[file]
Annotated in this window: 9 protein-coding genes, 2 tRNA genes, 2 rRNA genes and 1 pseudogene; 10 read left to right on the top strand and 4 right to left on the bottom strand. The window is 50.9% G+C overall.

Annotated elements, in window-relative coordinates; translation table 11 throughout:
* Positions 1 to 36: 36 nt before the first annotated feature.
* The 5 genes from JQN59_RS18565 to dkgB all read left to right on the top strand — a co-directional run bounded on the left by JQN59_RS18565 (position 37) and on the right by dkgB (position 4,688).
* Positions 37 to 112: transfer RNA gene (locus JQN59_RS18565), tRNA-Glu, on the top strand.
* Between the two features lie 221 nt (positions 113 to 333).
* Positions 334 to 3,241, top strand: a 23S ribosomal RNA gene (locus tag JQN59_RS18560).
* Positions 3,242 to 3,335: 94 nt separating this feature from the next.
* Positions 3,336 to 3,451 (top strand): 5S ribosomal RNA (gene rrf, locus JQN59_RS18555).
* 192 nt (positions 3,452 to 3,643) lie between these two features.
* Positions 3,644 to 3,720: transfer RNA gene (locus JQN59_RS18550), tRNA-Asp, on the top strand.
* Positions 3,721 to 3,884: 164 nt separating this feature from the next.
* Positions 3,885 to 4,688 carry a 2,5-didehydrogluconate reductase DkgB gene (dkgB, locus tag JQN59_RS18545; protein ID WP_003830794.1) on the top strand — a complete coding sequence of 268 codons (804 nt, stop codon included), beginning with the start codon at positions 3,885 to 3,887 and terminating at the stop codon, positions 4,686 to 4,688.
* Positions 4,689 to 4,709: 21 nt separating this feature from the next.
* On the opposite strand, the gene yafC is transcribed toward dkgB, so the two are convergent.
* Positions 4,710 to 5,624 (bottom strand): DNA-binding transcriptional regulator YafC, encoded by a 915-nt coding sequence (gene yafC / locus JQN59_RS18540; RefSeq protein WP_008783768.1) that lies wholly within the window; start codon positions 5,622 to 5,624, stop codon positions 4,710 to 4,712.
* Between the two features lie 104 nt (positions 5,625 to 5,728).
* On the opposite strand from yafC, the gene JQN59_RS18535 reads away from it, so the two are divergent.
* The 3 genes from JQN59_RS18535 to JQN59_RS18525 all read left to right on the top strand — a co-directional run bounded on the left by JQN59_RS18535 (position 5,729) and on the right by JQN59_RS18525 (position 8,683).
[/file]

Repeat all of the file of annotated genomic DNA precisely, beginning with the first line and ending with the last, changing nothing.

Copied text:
Annotated in this window: 9 protein-coding genes, 2 tRNA genes, 2 rRNA genes and 1 pseudogene; 10 read left to right on the top strand and 4 right to left on the bottom strand. The window is 50.9% G+C overall.

Annotated elements, in window-relative coordinates; translation table 11 throughout:
* Positions 1 to 36: 36 nt before the first annotated feature.
* The 5 genes from JQN59_RS18565 to dkgB all read left to right on the top strand — a co-directional run bounded on the left by JQN59_RS18565 (position 37) and on the right by dkgB (position 4,688).
* Positions 37 to 112: transfer RNA gene (locus JQN59_RS18565), tRNA-Glu, on the top strand.
* Between the two features lie 221 nt (positions 113 to 333).
* Positions 334 to 3,241, top strand: a 23S ribosomal RNA gene (locus tag JQN59_RS18560).
* Positions 3,242 to 3,335: 94 nt separating this feature from the next.
* Positions 3,336 to 3,451 (top strand): 5S ribosomal RNA (gene rrf, locus JQN59_RS18555).
* 192 nt (positions 3,452 to 3,643) lie between these two features.
* Positions 3,644 to 3,720: transfer RNA gene (locus JQN59_RS18550), tRNA-Asp, on the top strand.
* Positions 3,721 to 3,884: 164 nt separating this feature from the next.
* Positions 3,885 to 4,688 carry a 2,5-didehydrogluconate reductase DkgB gene (dkgB, locus tag JQN59_RS18545; protein ID WP_003830794.1) on the top strand — a complete coding sequence of 268 codons (804 nt, stop codon included), beginning with the start codon at positions 3,885 to 3,887 and terminating at the stop codon, positions 4,686 to 4,688.
* Positions 4,689 to 4,709: 21 nt separating this feature from the next.
* On the opposite strand, the gene yafC is transcribed toward dkgB, so the two are convergent.
* Positions 4,710 to 5,624 (bottom strand): DNA-binding transcriptional regulator YafC, encoded by a 915-nt coding sequence (gene yafC / locus JQN59_RS18540; RefSeq protein WP_008783768.1) that lies wholly within the window; start codon positions 5,622 to 5,624, stop codon positions 4,710 to 4,712.
* Between the two features lie 104 nt (positions 5,625 to 5,728).
* On the opposite strand from yafC, the gene JQN59_RS18535 reads away from it, so the two are divergent.
* The 3 genes from JQN59_RS18535 to JQN59_RS18525 all read left to right on the top strand — a co-directional run bounded on the left by JQN59_RS18535 (position 5,729) and on the right by JQN59_RS18525 (position 8,683).